10  21x21      8                 8             2              21
===================================================================
 11  23x23      10                10            0              23
===================================================================
 12  25x25      10                10            2              25
===================================================================
 13  27x27      12                12            0              27
===================================================================
 14  29x29      12                12            2              29
===================================================================
 15  31x31      14                14            0              31
===================================================================
 16  33x33      14                14            2              33
===================================================================
 17  35x35      16                16            0              35
===================================================================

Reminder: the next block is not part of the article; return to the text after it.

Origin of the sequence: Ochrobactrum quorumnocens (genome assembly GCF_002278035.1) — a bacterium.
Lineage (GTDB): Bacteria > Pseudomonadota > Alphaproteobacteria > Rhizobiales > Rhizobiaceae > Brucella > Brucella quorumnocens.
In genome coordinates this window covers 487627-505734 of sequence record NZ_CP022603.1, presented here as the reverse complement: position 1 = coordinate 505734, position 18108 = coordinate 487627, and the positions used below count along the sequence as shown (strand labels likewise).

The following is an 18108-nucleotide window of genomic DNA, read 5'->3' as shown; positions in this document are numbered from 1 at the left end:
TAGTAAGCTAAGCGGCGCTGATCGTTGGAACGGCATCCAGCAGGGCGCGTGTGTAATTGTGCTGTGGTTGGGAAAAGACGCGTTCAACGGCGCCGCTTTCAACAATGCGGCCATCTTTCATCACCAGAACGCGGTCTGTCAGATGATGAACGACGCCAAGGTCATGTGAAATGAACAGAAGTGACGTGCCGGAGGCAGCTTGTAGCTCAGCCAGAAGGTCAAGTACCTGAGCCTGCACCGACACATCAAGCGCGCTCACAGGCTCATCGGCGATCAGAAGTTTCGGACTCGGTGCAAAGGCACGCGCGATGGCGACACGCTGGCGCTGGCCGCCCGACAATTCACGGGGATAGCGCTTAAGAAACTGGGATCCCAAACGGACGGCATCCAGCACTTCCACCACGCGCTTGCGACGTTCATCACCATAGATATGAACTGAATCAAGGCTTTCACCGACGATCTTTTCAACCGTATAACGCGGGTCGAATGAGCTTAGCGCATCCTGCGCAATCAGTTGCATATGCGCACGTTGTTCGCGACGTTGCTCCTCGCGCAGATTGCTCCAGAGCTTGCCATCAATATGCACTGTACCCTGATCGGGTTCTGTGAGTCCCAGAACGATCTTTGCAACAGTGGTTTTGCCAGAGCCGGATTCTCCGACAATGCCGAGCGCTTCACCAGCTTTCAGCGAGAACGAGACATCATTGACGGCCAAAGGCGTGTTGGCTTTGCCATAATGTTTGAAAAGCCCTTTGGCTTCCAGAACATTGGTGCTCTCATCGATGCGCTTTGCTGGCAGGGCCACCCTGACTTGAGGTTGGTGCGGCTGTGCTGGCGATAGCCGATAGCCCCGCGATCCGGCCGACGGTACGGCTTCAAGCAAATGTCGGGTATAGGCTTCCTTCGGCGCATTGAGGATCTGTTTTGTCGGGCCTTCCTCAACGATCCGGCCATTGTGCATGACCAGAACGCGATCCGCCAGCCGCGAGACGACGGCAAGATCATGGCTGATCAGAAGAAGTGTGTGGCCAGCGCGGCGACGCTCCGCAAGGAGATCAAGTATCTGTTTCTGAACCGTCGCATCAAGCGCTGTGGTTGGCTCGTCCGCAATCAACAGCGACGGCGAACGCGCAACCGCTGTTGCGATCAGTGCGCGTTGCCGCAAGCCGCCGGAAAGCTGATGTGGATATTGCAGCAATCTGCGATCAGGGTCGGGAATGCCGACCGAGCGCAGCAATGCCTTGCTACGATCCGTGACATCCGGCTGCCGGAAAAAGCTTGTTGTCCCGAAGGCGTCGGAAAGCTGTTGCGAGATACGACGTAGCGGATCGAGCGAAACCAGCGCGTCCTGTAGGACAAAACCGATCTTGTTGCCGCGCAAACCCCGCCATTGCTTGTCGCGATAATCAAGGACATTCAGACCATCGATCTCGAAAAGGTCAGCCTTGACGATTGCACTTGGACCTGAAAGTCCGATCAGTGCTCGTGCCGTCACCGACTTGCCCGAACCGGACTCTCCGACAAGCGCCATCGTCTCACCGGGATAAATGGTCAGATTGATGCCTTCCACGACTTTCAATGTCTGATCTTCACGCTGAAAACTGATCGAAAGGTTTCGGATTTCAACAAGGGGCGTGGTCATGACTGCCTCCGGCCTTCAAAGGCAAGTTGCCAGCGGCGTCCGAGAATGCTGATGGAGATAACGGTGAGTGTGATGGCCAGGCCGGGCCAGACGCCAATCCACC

18  37x37      16                16            2              37
==================================================================
 19  39x39      18                18            0              39
==================================================================
 21  41x41      18                18            2              41
===================================================================

etc. ..............................................................
...............................................................

Now, for each positive integer k, there are two Rooks, k pawns and 1 king for the player( with white or black pieces). From the above table(1) we can deduce that for the sequence of (2k+1) x (2k+1) chess games, k a positive integer, the number of Knights, resp Bishops and Queens used are given by:

X =( 2s Bishops, resp Knights and 0 Queen) if k is Odd and greater than 2, and s is a positive integer

Y = (2m Bishops, resp Knights and 2 Queens) if k is even and greater than 2, and m is a positive integer.